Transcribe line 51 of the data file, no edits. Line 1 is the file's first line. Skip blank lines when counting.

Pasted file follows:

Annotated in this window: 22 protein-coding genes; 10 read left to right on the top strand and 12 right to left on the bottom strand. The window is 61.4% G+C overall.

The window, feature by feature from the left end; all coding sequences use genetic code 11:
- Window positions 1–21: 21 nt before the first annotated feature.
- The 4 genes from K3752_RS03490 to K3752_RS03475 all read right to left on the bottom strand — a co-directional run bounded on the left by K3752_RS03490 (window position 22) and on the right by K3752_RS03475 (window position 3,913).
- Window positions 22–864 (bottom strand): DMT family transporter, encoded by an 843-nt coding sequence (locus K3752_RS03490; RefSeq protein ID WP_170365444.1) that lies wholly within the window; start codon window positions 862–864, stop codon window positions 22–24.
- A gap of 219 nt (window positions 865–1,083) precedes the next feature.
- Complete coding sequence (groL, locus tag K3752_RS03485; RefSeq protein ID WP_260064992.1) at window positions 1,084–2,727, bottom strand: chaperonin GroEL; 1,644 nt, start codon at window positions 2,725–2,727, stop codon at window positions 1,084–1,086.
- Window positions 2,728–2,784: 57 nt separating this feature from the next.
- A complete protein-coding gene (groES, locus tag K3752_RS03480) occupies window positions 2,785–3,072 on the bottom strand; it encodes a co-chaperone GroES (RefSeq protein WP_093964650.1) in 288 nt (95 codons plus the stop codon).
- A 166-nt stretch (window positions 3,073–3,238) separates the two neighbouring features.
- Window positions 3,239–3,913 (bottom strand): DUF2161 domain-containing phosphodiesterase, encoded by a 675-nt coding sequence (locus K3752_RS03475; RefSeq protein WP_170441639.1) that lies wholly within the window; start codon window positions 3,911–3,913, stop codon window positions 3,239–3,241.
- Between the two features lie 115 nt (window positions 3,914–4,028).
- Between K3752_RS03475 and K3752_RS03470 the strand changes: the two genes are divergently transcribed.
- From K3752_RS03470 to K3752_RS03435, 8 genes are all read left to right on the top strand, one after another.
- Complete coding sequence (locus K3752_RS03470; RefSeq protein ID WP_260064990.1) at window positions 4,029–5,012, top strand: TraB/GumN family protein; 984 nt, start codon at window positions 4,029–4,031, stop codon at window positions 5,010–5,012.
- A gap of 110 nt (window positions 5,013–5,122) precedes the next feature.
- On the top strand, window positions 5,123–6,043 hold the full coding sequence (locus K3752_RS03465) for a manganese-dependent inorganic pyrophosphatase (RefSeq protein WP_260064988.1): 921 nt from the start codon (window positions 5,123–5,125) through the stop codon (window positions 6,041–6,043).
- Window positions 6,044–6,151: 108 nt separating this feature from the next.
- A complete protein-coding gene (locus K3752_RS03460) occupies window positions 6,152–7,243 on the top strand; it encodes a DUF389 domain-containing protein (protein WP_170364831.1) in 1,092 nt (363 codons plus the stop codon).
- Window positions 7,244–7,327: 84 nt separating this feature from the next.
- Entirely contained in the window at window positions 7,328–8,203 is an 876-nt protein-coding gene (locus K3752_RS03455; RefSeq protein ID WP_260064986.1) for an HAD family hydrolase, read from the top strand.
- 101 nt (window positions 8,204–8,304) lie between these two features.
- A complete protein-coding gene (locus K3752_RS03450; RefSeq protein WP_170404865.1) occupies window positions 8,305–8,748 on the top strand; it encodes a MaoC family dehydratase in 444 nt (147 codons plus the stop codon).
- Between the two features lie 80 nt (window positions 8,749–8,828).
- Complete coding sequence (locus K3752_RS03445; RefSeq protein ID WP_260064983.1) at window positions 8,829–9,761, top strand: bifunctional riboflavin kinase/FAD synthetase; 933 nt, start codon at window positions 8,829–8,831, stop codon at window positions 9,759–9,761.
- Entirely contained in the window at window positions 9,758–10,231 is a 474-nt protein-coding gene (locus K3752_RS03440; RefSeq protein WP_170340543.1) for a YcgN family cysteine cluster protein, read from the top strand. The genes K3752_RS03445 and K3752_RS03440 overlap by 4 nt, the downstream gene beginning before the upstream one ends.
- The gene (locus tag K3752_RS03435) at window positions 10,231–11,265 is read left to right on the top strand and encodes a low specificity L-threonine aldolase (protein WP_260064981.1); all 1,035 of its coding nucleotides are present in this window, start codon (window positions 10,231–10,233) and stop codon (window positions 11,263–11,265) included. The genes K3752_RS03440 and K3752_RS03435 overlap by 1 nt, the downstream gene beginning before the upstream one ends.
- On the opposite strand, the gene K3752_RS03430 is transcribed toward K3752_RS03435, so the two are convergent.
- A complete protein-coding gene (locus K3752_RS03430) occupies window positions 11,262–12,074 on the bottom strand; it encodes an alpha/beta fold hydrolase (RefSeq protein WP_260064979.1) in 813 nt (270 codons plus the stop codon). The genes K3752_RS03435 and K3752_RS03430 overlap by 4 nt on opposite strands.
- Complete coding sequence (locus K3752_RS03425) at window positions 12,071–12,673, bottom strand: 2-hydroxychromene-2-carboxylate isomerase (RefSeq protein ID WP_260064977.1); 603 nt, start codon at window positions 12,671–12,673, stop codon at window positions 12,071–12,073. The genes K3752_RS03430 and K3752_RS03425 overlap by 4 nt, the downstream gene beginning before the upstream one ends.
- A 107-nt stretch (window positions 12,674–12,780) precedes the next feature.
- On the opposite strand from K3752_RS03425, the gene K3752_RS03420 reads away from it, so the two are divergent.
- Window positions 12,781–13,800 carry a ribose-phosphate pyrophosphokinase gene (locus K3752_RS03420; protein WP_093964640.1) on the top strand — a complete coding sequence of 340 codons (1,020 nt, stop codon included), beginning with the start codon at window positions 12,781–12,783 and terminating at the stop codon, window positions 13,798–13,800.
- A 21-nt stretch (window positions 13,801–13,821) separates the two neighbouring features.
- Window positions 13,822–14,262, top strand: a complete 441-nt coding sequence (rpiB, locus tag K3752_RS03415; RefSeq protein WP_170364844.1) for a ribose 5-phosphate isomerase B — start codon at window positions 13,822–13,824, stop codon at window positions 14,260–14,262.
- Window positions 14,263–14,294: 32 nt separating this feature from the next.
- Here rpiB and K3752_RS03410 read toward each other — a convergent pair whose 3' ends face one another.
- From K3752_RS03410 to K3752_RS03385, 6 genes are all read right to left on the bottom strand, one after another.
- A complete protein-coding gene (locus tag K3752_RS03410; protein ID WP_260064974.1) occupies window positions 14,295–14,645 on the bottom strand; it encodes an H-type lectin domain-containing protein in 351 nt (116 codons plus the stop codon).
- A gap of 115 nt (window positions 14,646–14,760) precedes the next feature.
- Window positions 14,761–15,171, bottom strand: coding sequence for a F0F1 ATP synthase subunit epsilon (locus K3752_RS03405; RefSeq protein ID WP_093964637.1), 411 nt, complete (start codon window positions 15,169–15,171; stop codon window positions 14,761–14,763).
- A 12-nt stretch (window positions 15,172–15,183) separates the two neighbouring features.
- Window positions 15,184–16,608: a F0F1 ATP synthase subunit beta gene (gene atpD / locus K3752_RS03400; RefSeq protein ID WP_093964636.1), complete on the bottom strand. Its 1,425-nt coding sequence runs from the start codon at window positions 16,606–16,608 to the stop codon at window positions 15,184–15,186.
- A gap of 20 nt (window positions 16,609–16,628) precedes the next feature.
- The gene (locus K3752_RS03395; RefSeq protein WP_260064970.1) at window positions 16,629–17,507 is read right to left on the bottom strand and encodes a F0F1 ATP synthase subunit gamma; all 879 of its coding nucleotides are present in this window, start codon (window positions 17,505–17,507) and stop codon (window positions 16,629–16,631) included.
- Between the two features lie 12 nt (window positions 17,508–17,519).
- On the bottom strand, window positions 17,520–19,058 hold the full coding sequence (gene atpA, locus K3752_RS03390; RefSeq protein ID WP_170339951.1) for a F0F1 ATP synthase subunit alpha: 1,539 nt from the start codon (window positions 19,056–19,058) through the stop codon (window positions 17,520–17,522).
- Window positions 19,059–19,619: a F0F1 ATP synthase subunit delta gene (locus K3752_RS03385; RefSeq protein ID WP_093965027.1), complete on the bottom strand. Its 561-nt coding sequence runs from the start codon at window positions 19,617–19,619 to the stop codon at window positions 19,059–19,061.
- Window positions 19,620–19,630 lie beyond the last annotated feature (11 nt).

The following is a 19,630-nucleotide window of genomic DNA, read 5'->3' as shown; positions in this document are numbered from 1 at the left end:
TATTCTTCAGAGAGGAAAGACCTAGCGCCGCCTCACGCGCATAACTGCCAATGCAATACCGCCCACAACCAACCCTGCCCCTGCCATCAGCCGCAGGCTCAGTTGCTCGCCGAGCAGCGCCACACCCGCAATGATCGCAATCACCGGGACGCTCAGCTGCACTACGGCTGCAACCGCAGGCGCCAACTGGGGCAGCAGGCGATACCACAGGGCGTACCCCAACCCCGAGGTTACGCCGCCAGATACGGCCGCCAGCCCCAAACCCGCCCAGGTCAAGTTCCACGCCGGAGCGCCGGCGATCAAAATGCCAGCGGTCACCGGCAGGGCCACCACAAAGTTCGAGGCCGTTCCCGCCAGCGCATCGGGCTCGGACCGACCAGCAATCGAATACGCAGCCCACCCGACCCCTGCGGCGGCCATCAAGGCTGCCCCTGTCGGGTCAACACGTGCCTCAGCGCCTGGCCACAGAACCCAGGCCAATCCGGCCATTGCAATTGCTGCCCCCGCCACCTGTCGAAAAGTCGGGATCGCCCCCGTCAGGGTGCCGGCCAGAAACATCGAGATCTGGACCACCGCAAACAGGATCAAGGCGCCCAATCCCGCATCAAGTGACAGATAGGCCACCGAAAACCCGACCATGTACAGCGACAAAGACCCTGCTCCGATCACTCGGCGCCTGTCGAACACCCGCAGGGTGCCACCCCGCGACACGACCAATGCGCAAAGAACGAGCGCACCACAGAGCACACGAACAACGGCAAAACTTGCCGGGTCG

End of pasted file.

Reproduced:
TATTCTTCAGAGAGGAAAGACCTAGCGCCGCCTCACGCGCATAACTGCCAATGCAATACCGCCCACAACCAACCCTGCCCCTGCCATCAGCCGCAGGCTCAGTTGCTCGCCGAGCAGCGCCACACCCGCAATGATCGCAATCACCGGGACGCTCAGCTGCACTACGGCTGCAACCGCAGGCGCCAACTGGGGCAGCAGGCGATACCACAGGGCGTACCCCAACCCCGAGGTTACGCCGCCAGATACGGCCGCCAGCCCCAAACCCGCCCAGGTCAAGTTCCACGCCGGAGCGCCGGCGATCAAAATGCCAGCGGTCACCGGCAGGGCCACCACAAAGTTCGAGGCCGTTCCCGCCAGCGCATCGGGCTCGGACCGACCAGCAATCGAATACGCAGCCCACCCGACCCCTGCGGCGGCCATCAAGGCTGCCCCTGTCGGGTCAACACGTGCCTCAGCGCCTGGCCACAGAACCCAGGCCAATCCGGCCATTGCAATTGCTGCCCCCGCCACCTGTCGAAAAGTCGGGATCGCCCCCGTCAGGGTGCCGGCCAGAAACATCGAGATCTGGACCACCGCAAACAGGATCAAGGCGCCCAATCCCGCATCAAGTGACAGATAGGCCACCGAAAACCCGACCATGTACAGCGACAAAGACCCTGCTCCGATCACTCGGCGCCTGTCGAACACCCGCAGGGTGCCACCCCGCGACACGACCAATGCGCAAAGAACGAGCGCACCACAGAGCACACGAACAACGGCAAAACTTGCCGGGTCG